# 8.2: This is why partial derivatives are so easy...

In your first calculus class you learned about derivatives. Suppose we have a function f that is a function of x, which we can write as f(x). What is the derivative of f with respect to x?

$\dfrac{d f(x)}{d x}$

What about a new function that depends on two variables, h(x,y)? This function could, for example, give the height h of mountainous terrain for each horizontal point (x,y). So what is the derivative of h with respect to x? One way we determine this derivative is to fix the value of y = y1, which is the same as assuming that y is a constant, and then take the ordinary derivative of h with respect to x. In a sense, we are taking a slice through the mountain in the x-direction at a fixed value of y = y1. Thus,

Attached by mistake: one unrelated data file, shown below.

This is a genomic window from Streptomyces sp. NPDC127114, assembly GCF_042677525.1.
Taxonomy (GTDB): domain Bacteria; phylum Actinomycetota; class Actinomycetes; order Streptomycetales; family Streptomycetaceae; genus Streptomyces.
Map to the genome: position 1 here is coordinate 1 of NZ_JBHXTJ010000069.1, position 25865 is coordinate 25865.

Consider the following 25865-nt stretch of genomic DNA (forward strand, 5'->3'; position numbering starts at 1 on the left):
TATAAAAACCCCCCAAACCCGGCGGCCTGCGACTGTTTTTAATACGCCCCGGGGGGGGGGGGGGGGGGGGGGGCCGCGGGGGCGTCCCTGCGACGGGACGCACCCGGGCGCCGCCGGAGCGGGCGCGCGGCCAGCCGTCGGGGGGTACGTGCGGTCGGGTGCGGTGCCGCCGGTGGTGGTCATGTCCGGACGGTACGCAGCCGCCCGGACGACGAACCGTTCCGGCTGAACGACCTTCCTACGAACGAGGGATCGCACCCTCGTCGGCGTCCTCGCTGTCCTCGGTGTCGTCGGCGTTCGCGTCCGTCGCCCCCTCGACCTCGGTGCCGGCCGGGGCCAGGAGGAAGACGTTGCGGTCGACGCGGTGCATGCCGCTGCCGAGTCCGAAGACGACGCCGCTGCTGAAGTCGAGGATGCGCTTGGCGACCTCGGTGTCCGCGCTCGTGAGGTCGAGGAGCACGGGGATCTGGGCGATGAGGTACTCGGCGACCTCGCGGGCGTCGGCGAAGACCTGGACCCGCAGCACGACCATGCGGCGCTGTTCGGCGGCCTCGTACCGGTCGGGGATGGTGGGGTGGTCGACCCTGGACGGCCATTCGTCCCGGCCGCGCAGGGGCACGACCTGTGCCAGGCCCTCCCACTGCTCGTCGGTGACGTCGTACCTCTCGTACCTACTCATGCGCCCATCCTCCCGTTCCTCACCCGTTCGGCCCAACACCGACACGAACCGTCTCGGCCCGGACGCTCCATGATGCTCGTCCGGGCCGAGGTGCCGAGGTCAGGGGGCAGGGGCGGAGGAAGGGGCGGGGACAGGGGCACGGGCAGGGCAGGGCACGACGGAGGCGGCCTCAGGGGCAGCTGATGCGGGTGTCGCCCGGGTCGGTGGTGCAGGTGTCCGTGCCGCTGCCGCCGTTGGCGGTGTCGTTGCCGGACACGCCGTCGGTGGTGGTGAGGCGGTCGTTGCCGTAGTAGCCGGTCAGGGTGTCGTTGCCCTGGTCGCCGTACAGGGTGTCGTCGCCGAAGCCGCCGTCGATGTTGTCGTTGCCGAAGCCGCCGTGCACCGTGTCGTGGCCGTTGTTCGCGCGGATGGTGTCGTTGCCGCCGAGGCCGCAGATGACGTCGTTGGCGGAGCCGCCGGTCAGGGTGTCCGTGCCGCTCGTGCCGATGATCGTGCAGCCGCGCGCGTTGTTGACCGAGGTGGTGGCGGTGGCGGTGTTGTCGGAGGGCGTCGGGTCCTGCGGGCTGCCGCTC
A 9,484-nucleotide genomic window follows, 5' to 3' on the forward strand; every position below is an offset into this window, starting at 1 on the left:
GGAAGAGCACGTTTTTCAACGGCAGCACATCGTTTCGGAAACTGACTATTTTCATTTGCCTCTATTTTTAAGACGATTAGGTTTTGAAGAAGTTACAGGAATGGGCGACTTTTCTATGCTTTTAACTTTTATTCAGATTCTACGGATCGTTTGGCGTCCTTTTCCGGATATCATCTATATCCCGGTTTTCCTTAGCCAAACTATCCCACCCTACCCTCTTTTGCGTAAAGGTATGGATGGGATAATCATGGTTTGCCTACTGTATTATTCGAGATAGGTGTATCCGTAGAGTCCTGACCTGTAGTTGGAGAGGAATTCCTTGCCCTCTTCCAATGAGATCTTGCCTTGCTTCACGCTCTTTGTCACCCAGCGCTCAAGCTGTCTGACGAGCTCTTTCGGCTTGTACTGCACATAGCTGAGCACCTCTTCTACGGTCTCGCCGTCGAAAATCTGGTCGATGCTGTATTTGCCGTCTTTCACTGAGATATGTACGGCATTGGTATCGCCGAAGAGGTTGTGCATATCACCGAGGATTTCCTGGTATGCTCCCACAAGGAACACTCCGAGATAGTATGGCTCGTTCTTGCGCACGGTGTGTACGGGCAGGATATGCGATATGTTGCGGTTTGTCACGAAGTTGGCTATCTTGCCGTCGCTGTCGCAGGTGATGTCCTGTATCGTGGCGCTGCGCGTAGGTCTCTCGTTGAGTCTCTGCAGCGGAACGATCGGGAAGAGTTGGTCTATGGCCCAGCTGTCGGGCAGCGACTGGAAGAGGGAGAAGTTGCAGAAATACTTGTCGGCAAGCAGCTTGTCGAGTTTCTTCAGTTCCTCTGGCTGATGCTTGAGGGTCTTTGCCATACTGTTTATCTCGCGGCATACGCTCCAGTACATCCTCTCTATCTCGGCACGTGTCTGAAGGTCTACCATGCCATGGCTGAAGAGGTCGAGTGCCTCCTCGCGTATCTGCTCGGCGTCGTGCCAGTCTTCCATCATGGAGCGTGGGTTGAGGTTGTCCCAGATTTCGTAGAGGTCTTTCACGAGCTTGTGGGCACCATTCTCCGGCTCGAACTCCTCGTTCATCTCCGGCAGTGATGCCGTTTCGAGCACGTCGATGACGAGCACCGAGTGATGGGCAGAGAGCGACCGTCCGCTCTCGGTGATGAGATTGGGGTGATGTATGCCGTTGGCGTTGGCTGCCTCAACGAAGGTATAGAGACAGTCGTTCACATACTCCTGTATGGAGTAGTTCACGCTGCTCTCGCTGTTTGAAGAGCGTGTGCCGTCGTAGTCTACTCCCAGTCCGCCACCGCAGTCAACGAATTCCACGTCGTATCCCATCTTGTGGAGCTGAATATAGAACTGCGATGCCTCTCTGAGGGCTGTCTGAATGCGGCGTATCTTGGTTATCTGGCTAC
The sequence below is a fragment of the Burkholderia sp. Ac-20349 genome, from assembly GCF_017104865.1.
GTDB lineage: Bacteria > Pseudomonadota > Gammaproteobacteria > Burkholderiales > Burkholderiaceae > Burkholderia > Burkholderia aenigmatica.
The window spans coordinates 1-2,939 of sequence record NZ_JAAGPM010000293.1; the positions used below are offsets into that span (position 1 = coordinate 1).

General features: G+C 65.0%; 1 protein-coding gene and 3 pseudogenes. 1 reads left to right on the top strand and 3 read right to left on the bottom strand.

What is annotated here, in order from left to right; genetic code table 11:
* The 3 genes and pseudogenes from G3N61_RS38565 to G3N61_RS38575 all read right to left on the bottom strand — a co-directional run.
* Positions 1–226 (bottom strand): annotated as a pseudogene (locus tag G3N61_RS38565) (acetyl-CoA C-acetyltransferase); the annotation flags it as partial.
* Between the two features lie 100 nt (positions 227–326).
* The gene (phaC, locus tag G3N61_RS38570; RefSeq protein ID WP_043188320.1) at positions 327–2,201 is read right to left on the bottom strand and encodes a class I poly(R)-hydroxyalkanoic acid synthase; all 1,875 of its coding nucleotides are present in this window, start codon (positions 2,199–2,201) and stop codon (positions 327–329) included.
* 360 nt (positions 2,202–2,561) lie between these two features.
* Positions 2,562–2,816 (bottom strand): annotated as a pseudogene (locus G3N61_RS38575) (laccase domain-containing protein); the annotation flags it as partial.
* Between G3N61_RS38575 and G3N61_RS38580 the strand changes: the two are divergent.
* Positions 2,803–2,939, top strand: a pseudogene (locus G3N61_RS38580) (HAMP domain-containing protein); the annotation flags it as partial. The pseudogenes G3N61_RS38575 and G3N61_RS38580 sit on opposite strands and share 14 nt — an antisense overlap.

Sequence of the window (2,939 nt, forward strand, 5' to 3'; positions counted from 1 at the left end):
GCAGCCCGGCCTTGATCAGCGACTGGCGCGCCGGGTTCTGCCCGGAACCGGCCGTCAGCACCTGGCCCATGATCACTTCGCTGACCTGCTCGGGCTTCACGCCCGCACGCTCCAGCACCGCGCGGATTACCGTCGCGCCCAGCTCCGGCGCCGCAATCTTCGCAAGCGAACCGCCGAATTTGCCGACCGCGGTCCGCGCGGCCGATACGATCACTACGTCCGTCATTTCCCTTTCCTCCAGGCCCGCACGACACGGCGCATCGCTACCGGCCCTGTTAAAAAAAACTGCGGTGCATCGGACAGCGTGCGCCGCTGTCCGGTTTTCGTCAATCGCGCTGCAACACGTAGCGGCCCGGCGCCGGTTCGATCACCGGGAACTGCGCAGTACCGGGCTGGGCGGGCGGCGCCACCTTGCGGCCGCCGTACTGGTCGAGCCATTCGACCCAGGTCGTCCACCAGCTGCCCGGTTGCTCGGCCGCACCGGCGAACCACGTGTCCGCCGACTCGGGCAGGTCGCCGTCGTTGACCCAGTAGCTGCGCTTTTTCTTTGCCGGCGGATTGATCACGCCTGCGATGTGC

$\left(\frac{d h}{d x}\right)_{y=\text { constant }} \equiv \frac{\partial h}{\partial x}$

This is called the partial derivative of h with respect to x. It’s pretty easy to determine because we do not need to worry about how y might depend on x.

Exercise

Let $$h=(x-3)^{2} \cos (y)$$ . What is the partial derivative of h with respect to x?

$\frac{\partial h}{\partial x}=\frac{\partial\left((x-3)^{2} \cos (y)\right)}{\partial x}=2(x-3) \cos (y) \nonumber$

We can also find the partial derivative of h with respect to y. Can you do this?

$\frac{\partial h}{\partial y}=\frac{\partial\left((x-3)^{2} \cos (y)\right)}{\partial y}=-(x-3)^{2} \sin (y) \nonumber$